I received an advance reader copy from Netgalley in exchange for an honest review. Thank you to Netgalley and the publisher for providing me this copy.
The Book of M by Peng Shepherd
Published on the 28th of June 2018
The Book of M is situated in a post-apocalyptic world where people have started losing their shadows and with their shadows – all of their memories. The epidemic started when a person loses his shadow during a world-wide televised live show. The individuals without a shadow lose their memories quickly; within a few days they start to forget the names of their acquaintances, in a week many forget where they are and who they are called and soon after the shadowless will forget to eat, how to exit buildings, and that people cannot fly. While their memories abandon them, the shawdowless often become scared, frantic and violent. When people start losing their shadows all over the world, every place on Earth descends into chaos.
Ory and Max are hiding in an abandoned hotel but lack of food forces them to embark into the close-by town for scavenger hunts. They are doing alright until one day Max loses her shadow, and then disappears while Ory is out looking for something to eat.
We also follow Naz, who is a young archer from Iran preparing for the Olympics in the US when the shadowlessness shakes the world. She hides out in an abandoned building, but once she realises her sister is out looking for her, she has to go out to make sure she is safe.
The premise of the Book of M is absolutely fascinating. I was excited to start reading and I was expecting a fast-paced and heart-wrenching story. That is not quite what I got from the Book of M.
The story is mainly character-focused and told in a range of introspective dialogues. Overall the plot drags very slowly onwards. I’m fine with slow character-driven novels, but only as long as I enjoy reading about the said characters. The Book of M focuses mostly on Ory, who I passionately disliked. I cringed at his and Max’s relationship which was idolised in the book. Ory tends to dominate over Max and seems pretty dismissive of her thoughts. When Ory and Max are separated, the reader is supposed to root for them to get back together. Instead, I found myself hoping that Max makes it far away from him.
The Book of M also offers very little information on the characters motivations for doing the things they do. Many were doing things that – at least to myself – did not make the faintest little bit of sense. For example, in a war-zone those with a shadow have decided to collect thousands of books for no rational reason other than out of sympathy for their passionate leader who is in search of a specific book due to emotional reasons. Like how did the leader convince all these people to look for books when you’re barely staying alive? I kind of understand that as a bookaholic, but rationally thinking kind of not.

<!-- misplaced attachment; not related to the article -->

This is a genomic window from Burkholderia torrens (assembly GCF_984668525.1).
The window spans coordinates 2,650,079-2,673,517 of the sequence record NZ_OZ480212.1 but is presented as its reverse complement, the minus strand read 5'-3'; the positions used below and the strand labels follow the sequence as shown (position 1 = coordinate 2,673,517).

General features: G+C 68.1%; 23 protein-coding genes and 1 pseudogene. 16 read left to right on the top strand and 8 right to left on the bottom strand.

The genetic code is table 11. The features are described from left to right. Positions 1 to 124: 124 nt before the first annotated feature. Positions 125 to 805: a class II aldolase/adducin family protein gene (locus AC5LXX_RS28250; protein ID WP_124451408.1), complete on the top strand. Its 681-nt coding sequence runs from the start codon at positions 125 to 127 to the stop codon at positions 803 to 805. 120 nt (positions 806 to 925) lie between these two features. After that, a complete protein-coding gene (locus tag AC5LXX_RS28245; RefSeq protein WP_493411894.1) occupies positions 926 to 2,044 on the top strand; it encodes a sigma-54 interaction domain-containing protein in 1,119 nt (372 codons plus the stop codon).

Sci-fi to me as a genre means that stuff is usually explained in more detail than in fantasy. Despite the Book of M being sci-fi, pretty much nothing was explained. I was keen on continuing to read because I needed to know what was behind the shadowlessness and why it was related to memories. I also wondered why there was such little consistency over what the individuals forgot. Unfortunately I was left disappointed. After finishing the book I am none the wiser. The Book of M includes book-hoarding, roadtrips and elephants, and most of the time I wanted to scream WHY while reading it. There were multiple hints throughout the story but I guess I would have to read the entire thing again to make any sense of it. Why the elephants though? If any of you have read the Book of M and you know, please tell me too. It might be that I’m simply not observant enough to enjoy this book.
I have said a lot of negative things above, but afterall – I was never about to DNF the Book of M. That’s because the premise really is fascinating! And I did enjoy some of the characters, especially Ursula. I am not a huge fan of the dystopian and apocalyptic genre even though I do love sci-fi. That taken into account, I’m sure you would enjoy this much more than I did if you loved Station Eleven by Emily St. John Mandel or if you are a fan of the post-apocalyptic genre in general. I would recommend reading this book with a watchful eye, if I had known that the Book of M will include a multitude of unsolved mysteries I might have read it more carefully.
Have you read the Book of M? Do you read dystopias in general? I think the dystopia hype was high a couple years back, but I don’t see them around as much anymore. What do you think?
Thank you so much for reading!